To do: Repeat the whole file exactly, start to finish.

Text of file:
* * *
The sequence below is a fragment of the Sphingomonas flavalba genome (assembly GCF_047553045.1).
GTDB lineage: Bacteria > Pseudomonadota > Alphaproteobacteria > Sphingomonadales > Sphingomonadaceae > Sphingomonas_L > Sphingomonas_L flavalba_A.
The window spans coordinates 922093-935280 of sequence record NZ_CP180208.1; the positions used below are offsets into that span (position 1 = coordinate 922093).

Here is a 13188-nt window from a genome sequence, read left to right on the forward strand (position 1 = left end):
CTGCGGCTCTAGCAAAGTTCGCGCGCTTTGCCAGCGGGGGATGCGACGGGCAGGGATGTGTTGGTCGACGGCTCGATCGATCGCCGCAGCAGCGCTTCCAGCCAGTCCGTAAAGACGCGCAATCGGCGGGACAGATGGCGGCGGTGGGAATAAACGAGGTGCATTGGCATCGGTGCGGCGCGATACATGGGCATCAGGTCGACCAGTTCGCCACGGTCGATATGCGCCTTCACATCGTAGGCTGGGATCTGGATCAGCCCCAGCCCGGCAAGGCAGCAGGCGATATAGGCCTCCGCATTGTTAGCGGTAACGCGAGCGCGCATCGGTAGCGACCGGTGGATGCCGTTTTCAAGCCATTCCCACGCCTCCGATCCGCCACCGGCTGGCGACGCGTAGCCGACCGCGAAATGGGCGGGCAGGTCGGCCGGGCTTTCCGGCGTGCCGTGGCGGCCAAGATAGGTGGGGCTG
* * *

The sequence below is a fragment of the Sphingomonas flavalba genome (assembly GCF_047553045.1).
GTDB lineage: Bacteria > Pseudomonadota > Alphaproteobacteria > Sphingomonadales > Sphingomonadaceae > Sphingomonas_L > Sphingomonas_L flavalba_A.
The window spans coordinates 922093-935280 of sequence record NZ_CP180208.1; the positions used below are offsets into that span (position 1 = coordinate 922093).

Here is a 13188-nt window from a genome sequence, read left to right on the forward strand (position 1 = left end):
CTGCGGCTCTAGCAAAGTTCGCGCGCTTTGCCAGCGGGGGATGCGACGGGCAGGGATGTGTTGGTCGACGGCTCGATCGATCGCCGCAGCAGCGCTTCCAGCCAGTCCGTAAAGACGCGCAATCGGCGGGACAGATGGCGGCGGTGGGAATAAACGAGGTGCATTGGCATCGGTGCGGCGCGATACATGGGCATCAGGTCGACCAGTTCGCCACGGTCGATATGCGCCTTCACATCGTAGGCTGGGATCTGGATCAGCCCCAGCCCGGCAAGGCAGCAGGCGATATAGGCCTCCGCATTGTTAGCGGTAACGCGAGCGCGCATCGGTAGCGACCGGTGGATGCCGTTTTCAAGCCATTCCCACGCCTCCGATCCGCCACCGGCTGGCGACGCGTAGCCGACCGCGAAATGGGCGGGCAGGTCGGCCGGGCTTTCCGGCGTGCCGTGGCGGCCAAGATAGGTGGGGCTG